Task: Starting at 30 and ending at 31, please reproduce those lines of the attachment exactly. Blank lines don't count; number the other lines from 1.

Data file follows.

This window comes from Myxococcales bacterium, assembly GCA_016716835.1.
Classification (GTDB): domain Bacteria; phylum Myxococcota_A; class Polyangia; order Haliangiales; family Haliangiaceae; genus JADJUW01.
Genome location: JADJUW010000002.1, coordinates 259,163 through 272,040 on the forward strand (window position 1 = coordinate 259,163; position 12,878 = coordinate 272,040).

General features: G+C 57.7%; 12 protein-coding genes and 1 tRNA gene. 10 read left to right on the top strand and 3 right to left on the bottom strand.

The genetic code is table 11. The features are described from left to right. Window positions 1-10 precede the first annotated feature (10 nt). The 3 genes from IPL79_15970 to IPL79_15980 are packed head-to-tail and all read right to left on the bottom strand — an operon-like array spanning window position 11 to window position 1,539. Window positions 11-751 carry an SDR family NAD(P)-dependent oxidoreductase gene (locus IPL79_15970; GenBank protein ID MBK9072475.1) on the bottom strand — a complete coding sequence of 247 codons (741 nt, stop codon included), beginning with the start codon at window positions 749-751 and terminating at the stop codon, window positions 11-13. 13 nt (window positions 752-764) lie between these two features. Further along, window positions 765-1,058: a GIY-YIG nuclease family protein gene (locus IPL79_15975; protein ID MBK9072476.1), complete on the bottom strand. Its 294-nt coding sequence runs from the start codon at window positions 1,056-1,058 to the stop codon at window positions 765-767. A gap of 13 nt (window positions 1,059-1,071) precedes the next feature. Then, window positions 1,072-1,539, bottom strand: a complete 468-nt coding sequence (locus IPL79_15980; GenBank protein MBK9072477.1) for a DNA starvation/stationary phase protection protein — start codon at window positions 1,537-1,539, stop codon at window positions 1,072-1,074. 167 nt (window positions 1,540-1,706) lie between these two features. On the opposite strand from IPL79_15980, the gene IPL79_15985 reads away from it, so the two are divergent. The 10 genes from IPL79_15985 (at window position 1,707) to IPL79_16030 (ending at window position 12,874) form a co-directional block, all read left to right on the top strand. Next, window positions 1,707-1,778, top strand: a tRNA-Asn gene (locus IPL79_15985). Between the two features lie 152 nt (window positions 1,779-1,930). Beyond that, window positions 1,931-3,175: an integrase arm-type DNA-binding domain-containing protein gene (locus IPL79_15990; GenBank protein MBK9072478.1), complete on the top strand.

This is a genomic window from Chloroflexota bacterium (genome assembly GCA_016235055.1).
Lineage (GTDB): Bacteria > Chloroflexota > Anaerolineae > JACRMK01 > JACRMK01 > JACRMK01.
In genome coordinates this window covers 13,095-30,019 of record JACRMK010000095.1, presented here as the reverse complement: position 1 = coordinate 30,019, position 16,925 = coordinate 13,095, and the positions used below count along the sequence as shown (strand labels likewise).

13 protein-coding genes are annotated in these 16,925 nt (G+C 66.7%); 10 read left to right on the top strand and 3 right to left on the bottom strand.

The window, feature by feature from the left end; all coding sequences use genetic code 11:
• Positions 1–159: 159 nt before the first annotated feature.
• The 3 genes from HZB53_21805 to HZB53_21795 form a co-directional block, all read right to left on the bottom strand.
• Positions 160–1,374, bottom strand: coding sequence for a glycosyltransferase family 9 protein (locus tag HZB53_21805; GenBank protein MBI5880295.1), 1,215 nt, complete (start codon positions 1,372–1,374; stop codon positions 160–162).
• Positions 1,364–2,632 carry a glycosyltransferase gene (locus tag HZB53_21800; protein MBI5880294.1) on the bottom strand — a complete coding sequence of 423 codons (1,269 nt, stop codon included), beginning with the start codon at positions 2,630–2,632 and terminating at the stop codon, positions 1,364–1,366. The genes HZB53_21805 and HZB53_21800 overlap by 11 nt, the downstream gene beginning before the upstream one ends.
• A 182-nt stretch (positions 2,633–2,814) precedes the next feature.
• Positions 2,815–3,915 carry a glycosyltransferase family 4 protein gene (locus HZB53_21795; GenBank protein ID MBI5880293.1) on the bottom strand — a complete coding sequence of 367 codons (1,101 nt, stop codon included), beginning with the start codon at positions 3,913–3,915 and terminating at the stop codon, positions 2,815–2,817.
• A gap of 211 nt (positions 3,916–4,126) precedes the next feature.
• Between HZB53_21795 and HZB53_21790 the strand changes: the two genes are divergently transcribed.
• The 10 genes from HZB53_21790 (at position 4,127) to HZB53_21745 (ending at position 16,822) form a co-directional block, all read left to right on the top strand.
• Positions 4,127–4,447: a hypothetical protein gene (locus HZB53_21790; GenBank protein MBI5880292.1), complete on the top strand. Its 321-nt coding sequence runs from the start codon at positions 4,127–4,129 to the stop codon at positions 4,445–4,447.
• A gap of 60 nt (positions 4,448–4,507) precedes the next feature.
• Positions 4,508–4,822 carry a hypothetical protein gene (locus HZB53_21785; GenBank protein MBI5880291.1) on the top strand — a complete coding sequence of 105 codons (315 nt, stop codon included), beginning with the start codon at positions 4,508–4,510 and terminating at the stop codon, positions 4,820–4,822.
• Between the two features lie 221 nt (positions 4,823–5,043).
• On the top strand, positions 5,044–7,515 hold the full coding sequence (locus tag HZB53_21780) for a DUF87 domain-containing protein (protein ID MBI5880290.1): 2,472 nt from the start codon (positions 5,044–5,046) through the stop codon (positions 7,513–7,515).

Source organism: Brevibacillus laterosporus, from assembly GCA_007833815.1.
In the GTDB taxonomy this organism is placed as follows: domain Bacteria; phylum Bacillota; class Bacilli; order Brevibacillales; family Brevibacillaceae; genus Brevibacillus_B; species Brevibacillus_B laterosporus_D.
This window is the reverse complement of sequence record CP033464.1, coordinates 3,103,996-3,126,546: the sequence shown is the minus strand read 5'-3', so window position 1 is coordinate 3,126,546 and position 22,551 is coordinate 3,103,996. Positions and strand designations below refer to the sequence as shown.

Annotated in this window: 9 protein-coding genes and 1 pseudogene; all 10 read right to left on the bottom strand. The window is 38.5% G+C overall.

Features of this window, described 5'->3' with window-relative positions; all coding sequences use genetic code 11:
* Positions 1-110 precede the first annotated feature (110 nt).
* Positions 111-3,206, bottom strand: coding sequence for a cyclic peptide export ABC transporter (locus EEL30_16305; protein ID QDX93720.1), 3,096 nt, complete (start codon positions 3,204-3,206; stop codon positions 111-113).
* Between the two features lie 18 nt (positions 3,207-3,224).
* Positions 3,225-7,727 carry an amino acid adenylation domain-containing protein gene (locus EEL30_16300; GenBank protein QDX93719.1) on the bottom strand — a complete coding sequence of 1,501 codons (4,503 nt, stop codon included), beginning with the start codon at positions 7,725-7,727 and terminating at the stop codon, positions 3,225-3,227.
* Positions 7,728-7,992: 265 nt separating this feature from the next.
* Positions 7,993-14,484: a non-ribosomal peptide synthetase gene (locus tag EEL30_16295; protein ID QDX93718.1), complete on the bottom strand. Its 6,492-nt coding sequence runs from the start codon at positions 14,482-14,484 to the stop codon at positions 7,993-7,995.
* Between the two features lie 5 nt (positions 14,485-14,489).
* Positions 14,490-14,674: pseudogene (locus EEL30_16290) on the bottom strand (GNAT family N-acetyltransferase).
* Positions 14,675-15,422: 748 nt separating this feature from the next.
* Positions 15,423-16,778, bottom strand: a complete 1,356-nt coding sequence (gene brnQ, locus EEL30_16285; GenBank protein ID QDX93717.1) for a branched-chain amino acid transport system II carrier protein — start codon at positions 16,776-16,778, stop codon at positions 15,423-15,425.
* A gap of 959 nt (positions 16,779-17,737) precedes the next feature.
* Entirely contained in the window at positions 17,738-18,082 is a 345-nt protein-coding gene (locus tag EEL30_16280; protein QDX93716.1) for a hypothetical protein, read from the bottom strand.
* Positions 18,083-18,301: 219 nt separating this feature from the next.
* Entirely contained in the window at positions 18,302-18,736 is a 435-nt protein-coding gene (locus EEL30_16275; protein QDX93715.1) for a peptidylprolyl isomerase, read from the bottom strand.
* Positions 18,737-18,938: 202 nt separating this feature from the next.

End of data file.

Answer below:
* Positions 1-110 precede the first annotated feature (110 nt).
* Positions 111-3,206, bottom strand: coding sequence for a cyclic peptide export ABC transporter (locus EEL30_16305; protein ID QDX93720.1), 3,096 nt, complete (start codon positions 3,204-3,206; stop codon positions 111-113).